SI: Does anything stand out to you as the biggest issue left on the table?
AM: No, I don’t think there’s one issue. Like I said, it seems like, from my perspective—and certainly, you can see it in the proposals we’ve made—we think a lot of things need to change. I think it’s just more—there’s no silver bullet, there’s no magic bullet, to go out and say, O.K., if we can just get this one piece right, everything else will fall into place. It would be nice if it were that simple and both sides could agree to that, and we could move on. But there are a lot of pieces that we feel need to be adjusted and moved and a lot of our positions are really just asking for them to grow in a similar way that the game has. Because the balance can get a little bit out of whack, and it can throw off some of these competitive issues. And yes, again, I think a lot of times, it gets portrayed as purely a money issue, but when we see players not get a chance to establish themselves—if I look back on my career, I wonder how it would play out if I was in the current climate. It’s just all these little pieces, I guess, are the way I would have to put it. There’s not one thing that’s, O.K., if we agree to this, we'll get a deal done pretty much immediately afterward.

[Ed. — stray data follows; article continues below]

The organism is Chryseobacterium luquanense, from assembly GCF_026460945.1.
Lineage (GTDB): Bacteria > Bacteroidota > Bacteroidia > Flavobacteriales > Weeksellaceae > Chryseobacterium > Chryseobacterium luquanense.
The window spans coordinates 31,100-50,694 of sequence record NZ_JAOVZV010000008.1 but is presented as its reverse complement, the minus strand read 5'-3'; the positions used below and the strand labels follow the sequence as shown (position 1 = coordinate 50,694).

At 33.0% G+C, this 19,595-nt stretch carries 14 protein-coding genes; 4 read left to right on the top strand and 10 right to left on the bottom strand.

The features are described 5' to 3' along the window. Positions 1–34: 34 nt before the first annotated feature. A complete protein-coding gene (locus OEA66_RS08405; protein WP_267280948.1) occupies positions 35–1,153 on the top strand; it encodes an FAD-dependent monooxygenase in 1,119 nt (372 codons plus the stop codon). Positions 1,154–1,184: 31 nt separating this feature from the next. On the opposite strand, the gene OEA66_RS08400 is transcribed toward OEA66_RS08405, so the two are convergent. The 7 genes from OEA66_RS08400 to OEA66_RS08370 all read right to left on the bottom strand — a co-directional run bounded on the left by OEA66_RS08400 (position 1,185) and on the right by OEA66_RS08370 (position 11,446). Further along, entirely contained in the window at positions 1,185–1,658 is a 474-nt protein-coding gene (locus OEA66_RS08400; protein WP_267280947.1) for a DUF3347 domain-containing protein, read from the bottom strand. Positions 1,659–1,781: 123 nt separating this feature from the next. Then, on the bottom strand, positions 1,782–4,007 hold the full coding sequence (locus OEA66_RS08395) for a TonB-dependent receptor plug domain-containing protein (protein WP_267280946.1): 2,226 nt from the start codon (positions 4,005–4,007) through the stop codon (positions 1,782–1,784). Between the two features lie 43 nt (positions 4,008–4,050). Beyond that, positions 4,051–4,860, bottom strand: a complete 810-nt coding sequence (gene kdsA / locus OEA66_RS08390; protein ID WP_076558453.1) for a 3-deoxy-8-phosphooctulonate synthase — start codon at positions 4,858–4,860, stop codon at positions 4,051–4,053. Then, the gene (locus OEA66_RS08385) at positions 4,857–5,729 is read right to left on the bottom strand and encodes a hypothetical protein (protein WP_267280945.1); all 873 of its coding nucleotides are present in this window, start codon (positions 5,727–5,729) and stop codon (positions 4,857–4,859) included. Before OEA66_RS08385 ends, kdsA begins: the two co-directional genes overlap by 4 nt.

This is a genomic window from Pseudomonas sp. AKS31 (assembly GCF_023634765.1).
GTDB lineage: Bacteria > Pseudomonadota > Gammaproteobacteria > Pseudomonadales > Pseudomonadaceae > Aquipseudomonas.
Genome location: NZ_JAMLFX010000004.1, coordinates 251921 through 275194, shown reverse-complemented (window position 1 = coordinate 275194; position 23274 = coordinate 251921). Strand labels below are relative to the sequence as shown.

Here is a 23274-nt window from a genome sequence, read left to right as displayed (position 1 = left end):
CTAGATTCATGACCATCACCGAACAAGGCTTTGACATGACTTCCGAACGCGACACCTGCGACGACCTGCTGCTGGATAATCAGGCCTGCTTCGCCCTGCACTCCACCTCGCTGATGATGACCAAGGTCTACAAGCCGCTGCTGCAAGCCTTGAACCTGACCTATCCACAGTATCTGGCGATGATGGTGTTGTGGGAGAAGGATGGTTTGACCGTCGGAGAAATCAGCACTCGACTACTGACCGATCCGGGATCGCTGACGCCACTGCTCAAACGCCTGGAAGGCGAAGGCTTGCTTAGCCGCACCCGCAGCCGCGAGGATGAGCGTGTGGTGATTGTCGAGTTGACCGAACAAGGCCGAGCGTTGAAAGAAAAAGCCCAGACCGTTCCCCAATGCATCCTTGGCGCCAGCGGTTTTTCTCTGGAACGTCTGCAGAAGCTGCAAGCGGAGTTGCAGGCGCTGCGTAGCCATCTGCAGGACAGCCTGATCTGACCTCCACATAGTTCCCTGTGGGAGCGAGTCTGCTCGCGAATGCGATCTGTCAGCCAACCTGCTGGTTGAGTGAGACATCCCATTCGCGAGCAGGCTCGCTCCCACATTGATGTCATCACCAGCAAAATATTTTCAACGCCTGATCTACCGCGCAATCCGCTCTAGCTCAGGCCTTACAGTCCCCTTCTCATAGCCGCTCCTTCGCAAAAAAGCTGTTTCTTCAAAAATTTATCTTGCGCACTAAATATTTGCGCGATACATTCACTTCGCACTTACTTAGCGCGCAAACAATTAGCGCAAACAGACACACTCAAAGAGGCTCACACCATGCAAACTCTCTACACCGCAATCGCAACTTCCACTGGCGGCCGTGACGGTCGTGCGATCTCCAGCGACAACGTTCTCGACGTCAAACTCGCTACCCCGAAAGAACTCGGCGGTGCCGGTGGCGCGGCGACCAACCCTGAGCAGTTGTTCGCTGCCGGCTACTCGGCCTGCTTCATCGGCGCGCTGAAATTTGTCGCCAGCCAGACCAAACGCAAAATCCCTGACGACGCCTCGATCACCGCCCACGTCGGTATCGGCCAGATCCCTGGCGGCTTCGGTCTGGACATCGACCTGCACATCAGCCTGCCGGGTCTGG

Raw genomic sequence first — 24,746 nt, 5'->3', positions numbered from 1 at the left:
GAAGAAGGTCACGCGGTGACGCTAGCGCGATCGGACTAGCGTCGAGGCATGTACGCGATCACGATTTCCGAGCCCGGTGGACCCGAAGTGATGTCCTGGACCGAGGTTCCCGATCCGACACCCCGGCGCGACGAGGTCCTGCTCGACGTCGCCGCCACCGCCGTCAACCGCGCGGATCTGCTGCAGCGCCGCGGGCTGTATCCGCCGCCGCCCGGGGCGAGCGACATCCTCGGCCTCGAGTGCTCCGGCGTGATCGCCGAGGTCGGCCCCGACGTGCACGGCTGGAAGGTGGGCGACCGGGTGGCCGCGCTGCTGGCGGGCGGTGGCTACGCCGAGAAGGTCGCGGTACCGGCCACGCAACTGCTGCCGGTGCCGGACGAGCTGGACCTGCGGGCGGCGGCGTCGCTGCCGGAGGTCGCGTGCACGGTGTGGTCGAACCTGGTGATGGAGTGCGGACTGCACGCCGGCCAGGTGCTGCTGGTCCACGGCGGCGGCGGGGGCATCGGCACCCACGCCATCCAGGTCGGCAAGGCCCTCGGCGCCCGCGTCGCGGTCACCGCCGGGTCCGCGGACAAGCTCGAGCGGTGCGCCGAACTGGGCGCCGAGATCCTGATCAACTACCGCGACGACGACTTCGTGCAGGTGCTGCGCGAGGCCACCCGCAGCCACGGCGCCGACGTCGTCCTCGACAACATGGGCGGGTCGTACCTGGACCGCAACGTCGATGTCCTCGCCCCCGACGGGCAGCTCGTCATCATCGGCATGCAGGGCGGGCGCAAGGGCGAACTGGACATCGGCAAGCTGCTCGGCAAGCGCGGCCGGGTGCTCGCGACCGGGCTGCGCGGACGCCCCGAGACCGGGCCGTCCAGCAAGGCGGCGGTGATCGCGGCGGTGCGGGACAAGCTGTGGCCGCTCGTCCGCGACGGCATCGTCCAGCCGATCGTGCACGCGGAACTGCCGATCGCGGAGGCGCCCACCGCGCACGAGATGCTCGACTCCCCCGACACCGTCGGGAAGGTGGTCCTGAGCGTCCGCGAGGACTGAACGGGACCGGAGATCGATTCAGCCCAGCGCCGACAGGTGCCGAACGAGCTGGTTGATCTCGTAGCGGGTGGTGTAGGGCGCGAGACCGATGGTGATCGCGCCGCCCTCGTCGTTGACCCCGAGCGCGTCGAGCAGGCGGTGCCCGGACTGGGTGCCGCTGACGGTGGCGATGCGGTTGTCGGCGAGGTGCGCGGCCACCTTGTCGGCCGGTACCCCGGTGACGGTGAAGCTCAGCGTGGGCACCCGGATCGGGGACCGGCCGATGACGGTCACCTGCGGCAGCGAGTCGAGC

SI: In terms of the players you represent—there are hundreds and hundreds of guys in the union, it’s a really broad spectrum of what they’re being paid and how long their careers can be and how teams are using options on them. What does it look like to try to represent a group that big with that many different experiences?
AM: It’s 1,200 guys. I think the number fluctuates when we have offseasons and free agency and stuff, but yeah, it’s 1,200 players that absolutely come from different backgrounds that have different priorities, they’re at different points in their careers, they have different earning potentials. And I think it’s just educating everybody on why this piece may not appear to affect them, why it does or why it’s important for the group to have this position taken. I think we’ve done a really good job of communicating with everybody and letting them understand the reason behind our positions. But it’d be pretty easy to go through and look at the big picture and see that we’re trying to represent everybody the best we can. We’re trying to represent the group and the sport as a whole. And, you know, it can be challenging. Certainly, there are factions of players that maybe have one idea—and to kind of sit down with them and explain why we’re making the moves we are, why we’re looking for changes where we are, is something I think we’ve done a really good job of. Most of the time, it’s pretty easy to convince guys that we have a lot of logic behind what we’re doing.
SI: Logistically, what does building solidarity look like in a group this big—what does that take?